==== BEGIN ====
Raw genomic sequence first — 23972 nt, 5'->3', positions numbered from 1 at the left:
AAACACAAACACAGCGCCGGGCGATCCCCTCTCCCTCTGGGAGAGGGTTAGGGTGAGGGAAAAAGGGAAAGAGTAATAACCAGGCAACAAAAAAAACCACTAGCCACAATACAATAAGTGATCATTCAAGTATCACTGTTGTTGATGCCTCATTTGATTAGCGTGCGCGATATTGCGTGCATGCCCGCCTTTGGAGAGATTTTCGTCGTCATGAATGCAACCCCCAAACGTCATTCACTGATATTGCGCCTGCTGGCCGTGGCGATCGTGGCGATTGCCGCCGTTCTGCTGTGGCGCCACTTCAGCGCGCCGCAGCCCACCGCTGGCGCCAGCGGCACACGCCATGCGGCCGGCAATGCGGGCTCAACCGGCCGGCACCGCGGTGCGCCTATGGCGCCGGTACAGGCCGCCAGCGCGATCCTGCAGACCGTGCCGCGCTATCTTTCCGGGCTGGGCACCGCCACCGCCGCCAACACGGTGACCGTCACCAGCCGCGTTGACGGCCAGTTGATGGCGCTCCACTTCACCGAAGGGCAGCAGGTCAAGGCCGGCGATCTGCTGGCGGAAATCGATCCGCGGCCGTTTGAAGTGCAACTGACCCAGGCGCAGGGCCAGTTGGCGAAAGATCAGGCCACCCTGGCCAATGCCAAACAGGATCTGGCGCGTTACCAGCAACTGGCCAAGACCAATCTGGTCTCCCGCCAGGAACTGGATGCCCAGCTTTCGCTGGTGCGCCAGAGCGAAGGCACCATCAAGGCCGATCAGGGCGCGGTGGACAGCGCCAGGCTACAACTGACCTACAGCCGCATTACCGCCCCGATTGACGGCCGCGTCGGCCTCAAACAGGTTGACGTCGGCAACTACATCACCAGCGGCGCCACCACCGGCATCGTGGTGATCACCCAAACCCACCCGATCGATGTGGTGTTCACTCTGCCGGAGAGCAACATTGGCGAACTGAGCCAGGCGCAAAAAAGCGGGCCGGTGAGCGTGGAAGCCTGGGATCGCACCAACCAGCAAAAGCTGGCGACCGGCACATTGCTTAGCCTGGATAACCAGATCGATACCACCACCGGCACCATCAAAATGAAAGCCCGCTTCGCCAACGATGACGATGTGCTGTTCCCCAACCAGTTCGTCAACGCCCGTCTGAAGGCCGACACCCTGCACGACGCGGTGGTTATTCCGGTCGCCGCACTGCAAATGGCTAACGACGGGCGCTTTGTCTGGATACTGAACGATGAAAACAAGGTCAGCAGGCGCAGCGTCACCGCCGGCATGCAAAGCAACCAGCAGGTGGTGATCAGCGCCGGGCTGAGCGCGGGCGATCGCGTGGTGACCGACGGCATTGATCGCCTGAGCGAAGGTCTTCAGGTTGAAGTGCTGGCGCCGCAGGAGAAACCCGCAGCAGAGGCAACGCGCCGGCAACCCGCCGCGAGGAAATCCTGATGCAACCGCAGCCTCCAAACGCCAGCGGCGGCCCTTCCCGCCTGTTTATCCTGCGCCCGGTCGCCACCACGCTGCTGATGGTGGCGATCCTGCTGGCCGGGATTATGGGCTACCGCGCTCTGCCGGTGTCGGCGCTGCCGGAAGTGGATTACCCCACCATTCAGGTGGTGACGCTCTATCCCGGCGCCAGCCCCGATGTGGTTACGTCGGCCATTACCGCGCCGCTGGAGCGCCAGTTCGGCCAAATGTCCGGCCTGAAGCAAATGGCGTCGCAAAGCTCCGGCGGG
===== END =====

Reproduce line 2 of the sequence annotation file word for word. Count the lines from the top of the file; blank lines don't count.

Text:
AAACACAAACACAGCGCCGGGCGATCCCCTCTCCCTCTGGGAGAGGGTTAGGGTGAGGGAAAAAGGGAAAGAGTAATAACCAGGCAACAAAAAAAACCACTAGCCACAATACAATAAGTGATCATTCAAGTATCACTGTTGTTGATGCCTCATTTGATTAGCGTGCGCGATATTGCGTGCATGCCCGCCTTTGGAGAGATTTTCGTCGTCATGAATGCAACCCCCAAACGTCATTCACTGATATTGCGCCTGCTGGCCGTGGCGATCGTGGCGATTGCCGCCGTTCTGCTGTGGCGCCACTTCAGCGCGCCGCAGCCCACCGCTGGCGCCAGCGGCACACGCCATGCGGCCGGCAATGCGGGCTCAACCGGCCGGCACCGCGGTGCGCCTATGGCGCCGGTACAGGCCGCCAGCGCGATCCTGCAGACCGTGCCGCGCTATCTTTCCGGGCTGGGCACCGCCACCGCCGCCAACACGGTGACCGTCACCAGCCGCGTTGACGGCCAGTTGATGGCGCTCCACTTCACCGAAGGGCAGCAGGTCAAGGCCGGCGATCTGCTGGCGGAAATCGATCCGCGGCCGTTTGAAGTGCAACTGACCCAGGCGCAGGGCCAGTTGGCGAAAGATCAGGCCACCCTGGCCAATGCCAAACAGGATCTGGCGCGTTACCAGCAACTGGCCAAGACCAATCTGGTCTCCCGCCAGGAACTGGATGCCCAGCTTTCGCTGGTGCGCCAGAGCGAAGGCACCATCAAGGCCGATCAGGGCGCGGTGGACAGCGCCAGGCTACAACTGACCTACAGCCGCATTACCGCCCCGATTGACGGCCGCGTCGGCCTCAAACAGGTTGACGTCGGCAACTACATCACCAGCGGCGCCACCACCGGCATCGTGGTGATCACCCAAACCCACCCGATCGATGTGGTGTTCACTCTGCCGGAGAGCAACATTGGCGAACTGAGCCAGGCGCAAAAAAGCGGGCCGGTGAGCGTGGAAGCCTGGGATCGCACCAACCAGCAAAAGCTGGCGACCGGCACATTGCTTAGCCTGGATAACCAGATCGATACCACCACCGGCACCATCAAAATGAAAGCCCGCTTCGCCAACGATGACGATGTGCTGTTCCCCAACCAGTTCGTCAACGCCCGTCTGAAGGCCGACACCCTGCACGACGCGGTGGTTATTCCGGTCGCCGCACTGCAAATGGCTAACGACGGGCGCTTTGTCTGGATACTGAACGATGAAAACAAGGTCAGCAGGCGCAGCGTCACCGCCGGCATGCAAAGCAACCAGCAGGTGGTGATCAGCGCCGGGCTGAGCGCGGGCGATCGCGTGGTGACCGACGGCATTGATCGCCTGAGCGAAGGTCTTCAGGTTGAAGTGCTGGCGCCGCAGGAGAAACCCGCAGCAGAGGCAACGCGCCGGCAACCCGCCGCGAGGAAATCCTGATGCAACCGCAGCCTCCAAACGCCAGCGGCGGCCCTTCCCGCCTGTTTATCCTGCGCCCGGTCGCCACCACGCTGCTGATGGTGGCGATCCTGCTGGCCGGGATTATGGGCTACCGCGCTCTGCCGGTGTCGGCGCTGCCGGAAGTGGATTACCCCACCATTCAGGTGGTGACGCTCTATCCCGGCGCCAGCCCCGATGTGGTTACGTCGGCCATTACCGCGCCGCTGGAGCGCCAGTTCGGCCAAATGTCCGGCCTGAAGCAAATGGCGTCGCAAAGCTCCGGCGGG